The Consequences of Pelosi’s Visit to Syria

The recent visit of House Speaker Nancy Pelosi to Syria was the occasion of much discussion as to the appropriateness of the visit. Did the trip represent wise policy, a way to reduce Syrian provocations in Iraq and Lebanon? Did the trip intrude upon the Constitutional prerogatives of the President? If the trip had been clearly successful, questions about Constitutional propriety would be quickly forgotten. However, just the opposite has happened.

The New York Observer recently reports that Syrian President Bashar al-Assad concluded from the trip that the American public was split on foreign policy and that is now safe to oppose American interests. The immediate effect was a crack down on dissidents. The New York Observer quotes a woman’s rights activist in Syria as complaining that “Pelosi’s visit made the regime feel that Americans were divided on how to deal with Syria…This sends a message to the regime that the pressure is off, that it can do what it likes.” Pelosi’s visit allowed Syria to feel freer to sentence Syrian dissident Kamal Labwani for daring to meet with American officials during a visit to Washington in 2005.

Pelosi’s visit also did not alleviate Syrian meddling with its neighbors and perhaps accelerated it. There are credible reports that Syria is now smuggling arms and munitions to Fatah Al-Islam, a terrorist group which is destabilizing Lebanon and triggering violent clashes with the Lebanese army. Pelosi’s visit did not preclude these actions, and it is at least possible that the visit made it a little easier in Assad’s mind to exercise his destructive influence in Lebanon.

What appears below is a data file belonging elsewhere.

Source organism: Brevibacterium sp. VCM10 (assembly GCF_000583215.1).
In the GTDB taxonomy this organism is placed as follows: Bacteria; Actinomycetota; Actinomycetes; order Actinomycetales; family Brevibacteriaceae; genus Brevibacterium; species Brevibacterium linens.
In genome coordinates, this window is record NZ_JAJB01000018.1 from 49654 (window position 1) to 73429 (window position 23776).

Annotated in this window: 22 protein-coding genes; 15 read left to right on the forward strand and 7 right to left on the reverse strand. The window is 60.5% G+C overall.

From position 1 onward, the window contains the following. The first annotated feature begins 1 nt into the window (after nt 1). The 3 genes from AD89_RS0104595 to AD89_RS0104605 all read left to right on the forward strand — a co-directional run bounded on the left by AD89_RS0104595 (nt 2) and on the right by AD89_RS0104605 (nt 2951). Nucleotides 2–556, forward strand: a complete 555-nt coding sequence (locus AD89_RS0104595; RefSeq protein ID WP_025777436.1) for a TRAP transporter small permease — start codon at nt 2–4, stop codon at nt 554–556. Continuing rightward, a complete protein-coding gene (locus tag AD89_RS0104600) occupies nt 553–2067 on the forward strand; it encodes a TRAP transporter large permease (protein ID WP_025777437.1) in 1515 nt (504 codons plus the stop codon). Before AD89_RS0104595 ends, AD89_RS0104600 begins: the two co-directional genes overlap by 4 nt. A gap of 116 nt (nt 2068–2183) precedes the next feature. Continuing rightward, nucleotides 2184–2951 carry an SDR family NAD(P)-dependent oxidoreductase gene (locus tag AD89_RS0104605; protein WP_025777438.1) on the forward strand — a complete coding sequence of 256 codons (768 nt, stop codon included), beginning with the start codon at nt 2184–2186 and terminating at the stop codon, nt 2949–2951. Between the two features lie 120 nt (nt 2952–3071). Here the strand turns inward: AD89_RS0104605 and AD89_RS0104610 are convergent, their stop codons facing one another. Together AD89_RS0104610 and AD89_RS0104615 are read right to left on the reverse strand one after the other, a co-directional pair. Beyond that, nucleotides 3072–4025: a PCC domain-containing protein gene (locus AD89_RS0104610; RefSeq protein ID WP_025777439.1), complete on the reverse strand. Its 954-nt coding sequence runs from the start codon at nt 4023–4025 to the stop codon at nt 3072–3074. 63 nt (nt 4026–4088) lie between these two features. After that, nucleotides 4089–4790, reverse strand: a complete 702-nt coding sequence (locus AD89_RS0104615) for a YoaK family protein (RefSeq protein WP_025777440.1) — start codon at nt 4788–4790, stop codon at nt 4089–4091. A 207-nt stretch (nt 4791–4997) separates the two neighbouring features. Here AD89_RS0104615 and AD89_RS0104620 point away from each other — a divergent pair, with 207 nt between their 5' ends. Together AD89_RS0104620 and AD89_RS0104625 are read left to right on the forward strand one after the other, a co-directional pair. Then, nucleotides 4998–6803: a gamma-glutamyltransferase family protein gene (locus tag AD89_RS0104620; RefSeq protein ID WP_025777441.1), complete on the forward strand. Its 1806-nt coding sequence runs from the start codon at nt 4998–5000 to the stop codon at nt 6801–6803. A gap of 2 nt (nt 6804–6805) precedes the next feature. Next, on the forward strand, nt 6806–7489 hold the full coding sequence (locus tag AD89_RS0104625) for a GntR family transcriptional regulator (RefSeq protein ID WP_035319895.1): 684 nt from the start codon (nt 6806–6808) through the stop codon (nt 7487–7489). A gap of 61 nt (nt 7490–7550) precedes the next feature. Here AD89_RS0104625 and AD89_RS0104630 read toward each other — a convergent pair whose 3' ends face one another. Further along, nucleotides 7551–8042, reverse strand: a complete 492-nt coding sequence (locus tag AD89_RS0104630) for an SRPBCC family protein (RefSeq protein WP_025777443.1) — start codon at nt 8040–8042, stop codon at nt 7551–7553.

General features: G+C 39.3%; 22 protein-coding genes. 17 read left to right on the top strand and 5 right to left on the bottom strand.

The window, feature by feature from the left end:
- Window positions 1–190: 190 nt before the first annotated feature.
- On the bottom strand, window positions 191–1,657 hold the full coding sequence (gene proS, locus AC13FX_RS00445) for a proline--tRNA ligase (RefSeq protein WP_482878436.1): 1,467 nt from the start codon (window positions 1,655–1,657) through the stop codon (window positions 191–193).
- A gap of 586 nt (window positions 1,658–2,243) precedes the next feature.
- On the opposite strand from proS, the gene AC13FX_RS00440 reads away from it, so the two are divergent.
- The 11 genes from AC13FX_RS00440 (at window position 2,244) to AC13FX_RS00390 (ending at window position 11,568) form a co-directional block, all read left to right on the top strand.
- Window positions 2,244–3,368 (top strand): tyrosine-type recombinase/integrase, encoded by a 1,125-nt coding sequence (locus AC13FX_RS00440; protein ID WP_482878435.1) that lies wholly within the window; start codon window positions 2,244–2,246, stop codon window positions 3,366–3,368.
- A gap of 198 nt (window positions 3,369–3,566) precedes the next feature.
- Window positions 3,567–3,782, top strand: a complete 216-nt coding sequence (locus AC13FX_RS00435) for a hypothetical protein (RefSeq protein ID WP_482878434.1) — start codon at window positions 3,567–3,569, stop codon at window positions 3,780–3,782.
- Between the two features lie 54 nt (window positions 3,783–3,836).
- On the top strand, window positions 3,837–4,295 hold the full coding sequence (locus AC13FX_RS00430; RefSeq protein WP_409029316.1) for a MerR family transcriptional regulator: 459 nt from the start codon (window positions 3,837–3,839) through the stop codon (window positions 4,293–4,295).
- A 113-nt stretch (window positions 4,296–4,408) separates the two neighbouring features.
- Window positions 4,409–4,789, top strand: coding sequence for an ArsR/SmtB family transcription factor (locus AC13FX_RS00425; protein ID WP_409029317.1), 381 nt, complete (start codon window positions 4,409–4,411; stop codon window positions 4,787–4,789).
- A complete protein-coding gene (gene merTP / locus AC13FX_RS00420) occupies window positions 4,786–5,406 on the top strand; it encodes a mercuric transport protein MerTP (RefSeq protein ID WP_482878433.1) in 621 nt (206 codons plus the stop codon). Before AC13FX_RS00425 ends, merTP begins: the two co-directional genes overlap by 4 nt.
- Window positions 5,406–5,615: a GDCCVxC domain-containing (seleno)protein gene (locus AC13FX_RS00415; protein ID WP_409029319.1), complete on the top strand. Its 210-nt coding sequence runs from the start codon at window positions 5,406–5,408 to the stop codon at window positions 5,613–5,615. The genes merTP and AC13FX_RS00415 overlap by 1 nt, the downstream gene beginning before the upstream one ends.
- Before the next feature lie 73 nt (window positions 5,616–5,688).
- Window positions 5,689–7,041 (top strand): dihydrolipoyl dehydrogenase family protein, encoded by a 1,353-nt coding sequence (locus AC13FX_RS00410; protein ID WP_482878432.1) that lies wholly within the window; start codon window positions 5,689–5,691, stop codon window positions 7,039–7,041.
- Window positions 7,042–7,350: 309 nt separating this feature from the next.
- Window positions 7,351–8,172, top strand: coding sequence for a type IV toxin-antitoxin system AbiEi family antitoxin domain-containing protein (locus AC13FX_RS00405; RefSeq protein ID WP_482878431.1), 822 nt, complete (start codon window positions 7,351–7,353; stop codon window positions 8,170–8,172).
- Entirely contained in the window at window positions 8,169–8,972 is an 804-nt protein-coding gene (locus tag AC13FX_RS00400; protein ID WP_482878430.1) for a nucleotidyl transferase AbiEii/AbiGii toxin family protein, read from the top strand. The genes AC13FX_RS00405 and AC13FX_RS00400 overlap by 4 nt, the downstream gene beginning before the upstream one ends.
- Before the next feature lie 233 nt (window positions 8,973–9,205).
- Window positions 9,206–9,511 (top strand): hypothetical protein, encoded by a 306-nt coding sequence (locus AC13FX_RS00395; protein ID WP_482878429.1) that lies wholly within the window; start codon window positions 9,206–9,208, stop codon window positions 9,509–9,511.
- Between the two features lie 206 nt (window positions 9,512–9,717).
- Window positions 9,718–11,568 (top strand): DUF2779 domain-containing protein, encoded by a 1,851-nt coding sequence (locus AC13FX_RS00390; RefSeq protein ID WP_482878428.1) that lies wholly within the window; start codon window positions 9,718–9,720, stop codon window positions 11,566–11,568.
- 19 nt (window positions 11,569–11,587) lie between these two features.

Pelosi’s present ideas seem to contradict ones from her past. In 2003, she argued that “One of the lessons learned thus far in the war on terrorism is that there can be no success without disrupting the support networks on which terrorists rely. Rhetoric has thus far not been effective in encouraging the Syrian government to cease its assistance to terrorists, and to remove its forces from Lebanon.” Now in 2007, Pelosi appears enamored by the potential effectiveness of rhetoric and discussion. It is difficult to escape the notion that she visited Syria because the Bush Administration opposed such a high-level contact. If President George Bush did not want her to visit Syria, to Pelosi this was dispositive evidence that she should visit.

Pelosi’s problem is not a lack of good intentions. She certainly wants Syria to reduce the oppression of its citizens and its destabilizing actions on neighboring countries. As a consequence of their adult experience and the nature of their professions, politicians from democracies suffer from the conceit that all differences are splittable and agreements can always be reached through discussions. By contrast, tyrants, who rule by force and not through popular assent, desperately seek legitimacy. Friendly visits from high-level, democratically-elected leaders lend such legitimacy. Politicians, like Pelosi, consider such visits as simple courtesies, not as concessions. Unintentionally, Pelosi’s visit handed Assad a victory without extracting any comparable concession from Assad.

It is sometimes necessary to communicate with bloody regimes like Assad’s. In such cases, it is possible to send middle-level officials discretely or to work through intermediaries. The moral authority granted by the visits of high-level officials should be reserved for those cases when a comparable concession is extracted.

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